- The Washington Times - Friday, February 2, 2018

Controversy erupted at a Massachusetts high school this week when its principal iced plans to screen “Cool Runnings,” a live-action Disney comedy about the Jamaican national bobsled team’s Olympic debut, citing the film’s potentially “culturally and racially insensitive” content.

Students at Wayland High School in Wayland, a suburb of Boston, were scheduled to watch the movie during the middle of their annual post-midterms “winter week,” but the screening was canceled over concerns raised with their principal, Allyson Mizoguchi.

“Following the recent announcement that Cool Runnings would be the movie shown this year, I received concerns from members of our community that raised my awareness about elements of the movie that could be viewed as culturally and racially insensitive. After researching these concerns further, I felt that Cool Runnings no longer fit the purpose, values, and scheduling format for an all-school event,” Ms. Mizoguchi wrote in a campus-wide email sent Tuesday, Boston’s Fox 25 reported.

The principal’s email triggered students to fire off more than 150 responses, and on Wednesday the school held an “emergency forum” to discuss the decision, the report said.

“While our students did not have a chance to experience 90 minutes of comedic relief in the form of an all-school movie, many of them have engaged in valuable discussions and have thought critically about the information they consume whether they agreed with the decision or not,” Ms. Mizoguchi wrote in an email sent to parents Wednesday, The Metrowest Daily News reported.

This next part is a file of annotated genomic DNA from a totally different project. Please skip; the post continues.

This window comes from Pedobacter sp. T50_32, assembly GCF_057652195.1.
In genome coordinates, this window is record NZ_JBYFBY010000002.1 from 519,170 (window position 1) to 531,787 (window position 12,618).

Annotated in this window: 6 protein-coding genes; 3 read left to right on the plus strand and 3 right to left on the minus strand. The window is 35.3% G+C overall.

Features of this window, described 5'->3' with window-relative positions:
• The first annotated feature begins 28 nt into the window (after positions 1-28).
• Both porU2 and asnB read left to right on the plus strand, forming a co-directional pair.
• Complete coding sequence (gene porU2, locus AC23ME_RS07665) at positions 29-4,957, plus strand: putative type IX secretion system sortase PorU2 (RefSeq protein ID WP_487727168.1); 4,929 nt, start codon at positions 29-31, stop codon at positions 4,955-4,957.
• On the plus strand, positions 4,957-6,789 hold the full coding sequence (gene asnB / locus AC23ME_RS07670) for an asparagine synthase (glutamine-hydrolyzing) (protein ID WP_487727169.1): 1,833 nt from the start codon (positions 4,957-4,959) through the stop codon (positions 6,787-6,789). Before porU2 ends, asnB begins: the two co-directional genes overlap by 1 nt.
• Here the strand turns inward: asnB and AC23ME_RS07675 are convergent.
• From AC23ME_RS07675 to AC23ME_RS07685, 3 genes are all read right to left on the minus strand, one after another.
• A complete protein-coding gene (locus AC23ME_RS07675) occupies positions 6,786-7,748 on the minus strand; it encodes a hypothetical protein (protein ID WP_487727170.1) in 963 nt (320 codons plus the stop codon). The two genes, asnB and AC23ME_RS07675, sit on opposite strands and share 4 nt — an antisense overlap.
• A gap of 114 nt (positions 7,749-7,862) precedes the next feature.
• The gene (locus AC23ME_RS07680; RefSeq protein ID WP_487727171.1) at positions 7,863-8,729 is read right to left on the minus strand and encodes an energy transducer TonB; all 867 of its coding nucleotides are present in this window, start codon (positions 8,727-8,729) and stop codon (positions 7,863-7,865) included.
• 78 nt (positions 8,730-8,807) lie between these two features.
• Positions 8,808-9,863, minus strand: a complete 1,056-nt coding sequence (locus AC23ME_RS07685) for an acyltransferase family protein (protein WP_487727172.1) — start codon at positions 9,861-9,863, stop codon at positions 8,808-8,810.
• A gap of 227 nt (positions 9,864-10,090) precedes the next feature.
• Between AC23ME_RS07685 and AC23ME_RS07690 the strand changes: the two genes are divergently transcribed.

Released in 1993, “Cool Runnings” loosely recalls the Jamaican bobsled team’s first Winter Olympics appearance five years earlier in Calgary, Alberta.

“The movie is not really overtly racist,” Ms. Mizoguchi explained to Boston’s Daily News. “It is the subtlety of stereotypes in the movie,” she said.

Only two out of 115 students supported the principal’s decision to cancel the “Cool Runnings” screening, the student newspaper reported, according to Fox 25.

• Andrew Blake can be reached at ablake@washingtontimes.com.

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